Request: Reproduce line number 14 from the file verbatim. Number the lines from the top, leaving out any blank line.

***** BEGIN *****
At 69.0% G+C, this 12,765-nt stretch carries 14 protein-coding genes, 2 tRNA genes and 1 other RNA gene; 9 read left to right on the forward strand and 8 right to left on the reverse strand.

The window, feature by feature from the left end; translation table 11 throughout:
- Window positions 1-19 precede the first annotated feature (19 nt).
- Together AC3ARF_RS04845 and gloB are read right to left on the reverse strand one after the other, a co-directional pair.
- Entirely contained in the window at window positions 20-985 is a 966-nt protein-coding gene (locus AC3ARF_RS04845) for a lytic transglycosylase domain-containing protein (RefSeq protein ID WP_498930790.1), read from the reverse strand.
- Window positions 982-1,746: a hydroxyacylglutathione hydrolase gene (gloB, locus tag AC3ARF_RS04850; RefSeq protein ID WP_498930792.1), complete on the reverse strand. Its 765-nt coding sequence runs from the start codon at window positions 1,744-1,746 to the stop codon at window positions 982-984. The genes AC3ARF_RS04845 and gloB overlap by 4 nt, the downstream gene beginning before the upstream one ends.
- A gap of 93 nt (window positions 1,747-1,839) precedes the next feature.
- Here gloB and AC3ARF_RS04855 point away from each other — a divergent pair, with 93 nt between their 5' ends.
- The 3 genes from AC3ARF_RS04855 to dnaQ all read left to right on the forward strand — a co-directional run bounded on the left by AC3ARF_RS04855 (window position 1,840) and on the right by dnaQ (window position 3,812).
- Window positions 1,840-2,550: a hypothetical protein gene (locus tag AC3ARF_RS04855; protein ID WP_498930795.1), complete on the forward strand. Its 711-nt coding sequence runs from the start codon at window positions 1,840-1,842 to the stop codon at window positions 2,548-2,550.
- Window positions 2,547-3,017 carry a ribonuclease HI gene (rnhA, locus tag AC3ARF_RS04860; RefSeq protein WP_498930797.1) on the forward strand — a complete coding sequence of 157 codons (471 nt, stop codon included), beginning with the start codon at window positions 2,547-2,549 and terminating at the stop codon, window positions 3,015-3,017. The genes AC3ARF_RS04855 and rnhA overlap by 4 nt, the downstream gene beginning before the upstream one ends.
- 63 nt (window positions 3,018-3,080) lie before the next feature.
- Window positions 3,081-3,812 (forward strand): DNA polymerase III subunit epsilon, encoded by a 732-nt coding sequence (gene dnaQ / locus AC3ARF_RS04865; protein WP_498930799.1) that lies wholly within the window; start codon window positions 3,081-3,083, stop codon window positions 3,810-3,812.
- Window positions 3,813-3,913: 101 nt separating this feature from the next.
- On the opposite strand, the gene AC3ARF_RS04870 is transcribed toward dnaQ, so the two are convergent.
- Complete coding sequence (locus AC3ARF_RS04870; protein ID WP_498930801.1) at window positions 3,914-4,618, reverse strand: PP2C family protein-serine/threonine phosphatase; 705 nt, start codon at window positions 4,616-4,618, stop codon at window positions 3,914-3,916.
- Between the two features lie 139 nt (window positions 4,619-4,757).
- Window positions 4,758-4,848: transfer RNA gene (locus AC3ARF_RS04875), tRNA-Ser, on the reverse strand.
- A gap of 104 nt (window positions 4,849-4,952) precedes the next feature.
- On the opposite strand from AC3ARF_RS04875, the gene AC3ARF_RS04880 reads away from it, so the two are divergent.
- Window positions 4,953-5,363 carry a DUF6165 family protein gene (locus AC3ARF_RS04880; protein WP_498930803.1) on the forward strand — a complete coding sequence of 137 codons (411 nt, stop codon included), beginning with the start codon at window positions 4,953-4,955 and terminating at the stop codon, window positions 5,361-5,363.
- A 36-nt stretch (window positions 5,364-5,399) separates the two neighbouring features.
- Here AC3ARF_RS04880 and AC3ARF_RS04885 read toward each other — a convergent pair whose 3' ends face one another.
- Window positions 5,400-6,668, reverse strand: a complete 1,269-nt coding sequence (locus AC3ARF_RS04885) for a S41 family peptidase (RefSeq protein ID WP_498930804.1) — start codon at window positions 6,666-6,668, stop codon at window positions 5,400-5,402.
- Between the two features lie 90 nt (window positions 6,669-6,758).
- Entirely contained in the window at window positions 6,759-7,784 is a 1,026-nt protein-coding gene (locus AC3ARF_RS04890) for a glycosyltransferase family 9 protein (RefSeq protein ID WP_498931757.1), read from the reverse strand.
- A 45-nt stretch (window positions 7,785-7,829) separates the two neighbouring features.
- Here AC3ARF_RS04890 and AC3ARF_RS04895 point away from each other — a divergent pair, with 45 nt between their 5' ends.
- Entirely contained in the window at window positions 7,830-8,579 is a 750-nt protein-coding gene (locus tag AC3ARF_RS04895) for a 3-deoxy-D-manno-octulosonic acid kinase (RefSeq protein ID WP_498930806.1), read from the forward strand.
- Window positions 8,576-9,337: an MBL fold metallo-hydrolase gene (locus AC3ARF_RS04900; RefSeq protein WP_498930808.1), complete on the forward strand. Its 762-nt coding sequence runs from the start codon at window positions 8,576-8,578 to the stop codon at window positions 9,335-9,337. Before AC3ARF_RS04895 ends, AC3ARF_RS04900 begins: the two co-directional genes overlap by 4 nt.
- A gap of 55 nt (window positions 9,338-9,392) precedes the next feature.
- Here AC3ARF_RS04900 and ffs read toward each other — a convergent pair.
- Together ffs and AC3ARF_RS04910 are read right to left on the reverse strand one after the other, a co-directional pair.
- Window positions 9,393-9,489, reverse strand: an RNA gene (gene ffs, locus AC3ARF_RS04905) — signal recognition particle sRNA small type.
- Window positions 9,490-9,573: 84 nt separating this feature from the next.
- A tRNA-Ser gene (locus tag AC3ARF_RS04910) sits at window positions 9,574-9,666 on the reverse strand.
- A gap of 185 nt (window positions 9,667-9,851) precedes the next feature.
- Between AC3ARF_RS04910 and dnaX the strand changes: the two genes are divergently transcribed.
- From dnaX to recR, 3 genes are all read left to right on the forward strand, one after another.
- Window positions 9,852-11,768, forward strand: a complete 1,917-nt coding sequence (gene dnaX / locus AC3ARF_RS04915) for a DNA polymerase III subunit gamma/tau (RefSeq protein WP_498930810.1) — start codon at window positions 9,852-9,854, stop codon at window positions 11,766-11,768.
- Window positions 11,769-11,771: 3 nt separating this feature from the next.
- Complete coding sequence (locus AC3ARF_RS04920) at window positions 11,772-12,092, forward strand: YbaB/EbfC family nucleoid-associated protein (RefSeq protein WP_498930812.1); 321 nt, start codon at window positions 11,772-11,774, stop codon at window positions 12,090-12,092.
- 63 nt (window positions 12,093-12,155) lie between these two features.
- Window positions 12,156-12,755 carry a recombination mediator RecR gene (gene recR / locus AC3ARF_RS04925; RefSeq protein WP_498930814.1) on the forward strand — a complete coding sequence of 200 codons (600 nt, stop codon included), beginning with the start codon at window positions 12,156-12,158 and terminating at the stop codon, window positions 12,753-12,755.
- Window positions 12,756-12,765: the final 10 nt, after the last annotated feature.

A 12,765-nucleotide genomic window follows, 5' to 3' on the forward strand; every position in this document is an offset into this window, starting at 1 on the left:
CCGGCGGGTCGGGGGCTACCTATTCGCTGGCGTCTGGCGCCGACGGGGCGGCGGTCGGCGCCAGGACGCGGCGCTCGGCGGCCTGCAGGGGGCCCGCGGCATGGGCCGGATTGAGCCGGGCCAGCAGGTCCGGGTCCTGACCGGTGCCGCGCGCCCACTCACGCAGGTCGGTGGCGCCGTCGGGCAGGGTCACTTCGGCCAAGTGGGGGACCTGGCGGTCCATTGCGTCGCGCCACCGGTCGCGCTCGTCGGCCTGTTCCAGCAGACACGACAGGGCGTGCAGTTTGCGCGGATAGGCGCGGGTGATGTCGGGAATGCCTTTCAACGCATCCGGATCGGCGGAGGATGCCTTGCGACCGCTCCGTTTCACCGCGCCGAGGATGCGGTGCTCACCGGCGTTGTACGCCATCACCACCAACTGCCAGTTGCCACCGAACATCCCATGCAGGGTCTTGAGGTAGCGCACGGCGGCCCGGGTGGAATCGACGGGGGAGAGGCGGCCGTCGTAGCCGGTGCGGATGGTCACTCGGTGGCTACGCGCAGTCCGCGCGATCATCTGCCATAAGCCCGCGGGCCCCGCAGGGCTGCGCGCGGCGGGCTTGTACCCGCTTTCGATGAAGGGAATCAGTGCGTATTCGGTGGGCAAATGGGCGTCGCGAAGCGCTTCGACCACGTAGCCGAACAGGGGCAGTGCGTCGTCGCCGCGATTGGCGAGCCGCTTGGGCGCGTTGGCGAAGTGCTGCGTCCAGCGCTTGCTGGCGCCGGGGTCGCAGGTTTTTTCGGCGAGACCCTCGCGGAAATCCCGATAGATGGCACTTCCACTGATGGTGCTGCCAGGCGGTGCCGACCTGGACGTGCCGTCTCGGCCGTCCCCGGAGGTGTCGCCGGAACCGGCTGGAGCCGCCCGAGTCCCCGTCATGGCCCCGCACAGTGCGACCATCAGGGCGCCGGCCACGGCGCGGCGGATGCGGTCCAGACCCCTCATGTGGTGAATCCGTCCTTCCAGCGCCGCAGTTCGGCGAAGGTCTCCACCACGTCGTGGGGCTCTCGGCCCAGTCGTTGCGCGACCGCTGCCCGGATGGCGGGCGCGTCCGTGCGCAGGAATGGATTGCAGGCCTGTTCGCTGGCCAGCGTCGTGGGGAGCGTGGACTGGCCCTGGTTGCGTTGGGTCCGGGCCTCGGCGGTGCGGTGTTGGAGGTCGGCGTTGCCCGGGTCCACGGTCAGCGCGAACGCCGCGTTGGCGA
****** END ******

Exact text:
- Window positions 3,813-3,913: 101 nt separating this feature from the next.